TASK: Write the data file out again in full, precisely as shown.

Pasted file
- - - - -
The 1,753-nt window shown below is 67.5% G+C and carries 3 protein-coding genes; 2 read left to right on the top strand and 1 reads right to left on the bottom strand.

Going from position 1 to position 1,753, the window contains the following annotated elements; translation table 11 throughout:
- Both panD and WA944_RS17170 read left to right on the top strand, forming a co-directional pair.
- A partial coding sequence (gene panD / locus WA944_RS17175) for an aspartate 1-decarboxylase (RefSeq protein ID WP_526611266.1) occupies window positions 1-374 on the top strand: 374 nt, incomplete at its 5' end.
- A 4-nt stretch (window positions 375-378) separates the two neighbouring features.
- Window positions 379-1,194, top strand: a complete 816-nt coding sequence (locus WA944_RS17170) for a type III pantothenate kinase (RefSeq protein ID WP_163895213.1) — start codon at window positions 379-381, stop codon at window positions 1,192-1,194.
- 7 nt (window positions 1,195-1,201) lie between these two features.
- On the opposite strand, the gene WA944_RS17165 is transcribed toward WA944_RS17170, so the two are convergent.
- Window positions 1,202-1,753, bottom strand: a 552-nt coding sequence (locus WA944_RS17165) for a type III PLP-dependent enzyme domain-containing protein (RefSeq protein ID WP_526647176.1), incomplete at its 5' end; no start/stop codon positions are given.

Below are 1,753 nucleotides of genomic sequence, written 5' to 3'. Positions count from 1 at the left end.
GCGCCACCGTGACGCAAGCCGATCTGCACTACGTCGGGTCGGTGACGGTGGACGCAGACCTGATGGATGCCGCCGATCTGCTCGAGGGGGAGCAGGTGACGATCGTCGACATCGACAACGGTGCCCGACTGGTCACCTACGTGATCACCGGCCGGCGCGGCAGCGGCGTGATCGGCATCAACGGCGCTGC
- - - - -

The 1,753-nt window shown below is 67.5% G+C and carries 3 protein-coding genes; 2 read left to right on the top strand and 1 reads right to left on the bottom strand.

Going from position 1 to position 1,753, the window contains the following annotated elements; translation table 11 throughout:
- Both panD and WA944_RS17170 read left to right on the top strand, forming a co-directional pair.
- A partial coding sequence (gene panD / locus WA944_RS17175) for an aspartate 1-decarboxylase (RefSeq protein ID WP_526611266.1) occupies window positions 1-374 on the top strand: 374 nt, incomplete at its 5' end.
- A 4-nt stretch (window positions 375-378) separates the two neighbouring features.
- Window positions 379-1,194, top strand: a complete 816-nt coding sequence (locus WA944_RS17170) for a type III pantothenate kinase (RefSeq protein ID WP_163895213.1) — start codon at window positions 379-381, stop codon at window positions 1,192-1,194.
- 7 nt (window positions 1,195-1,201) lie between these two features.
- On the opposite strand, the gene WA944_RS17165 is transcribed toward WA944_RS17170, so the two are convergent.
- Window positions 1,202-1,753, bottom strand: a 552-nt coding sequence (locus WA944_RS17165) for a type III PLP-dependent enzyme domain-containing protein (RefSeq protein ID WP_526647176.1), incomplete at its 5' end; no start/stop codon positions are given.

Below are 1,753 nucleotides of genomic sequence, written 5' to 3'. Positions count from 1 at the left end.
GCGCCACCGTGACGCAAGCCGATCTGCACTACGTCGGGTCGGTGACGGTGGACGCAGACCTGATGGATGCCGCCGATCTGCTCGAGGGGGAGCAGGTGACGATCGTCGACATCGACAACGGTGCCCGACTGGTCACCTACGTGATCACCGGCCGGCGCGGCAGCGGCGTGATCGGCATCAACGGCGCTGC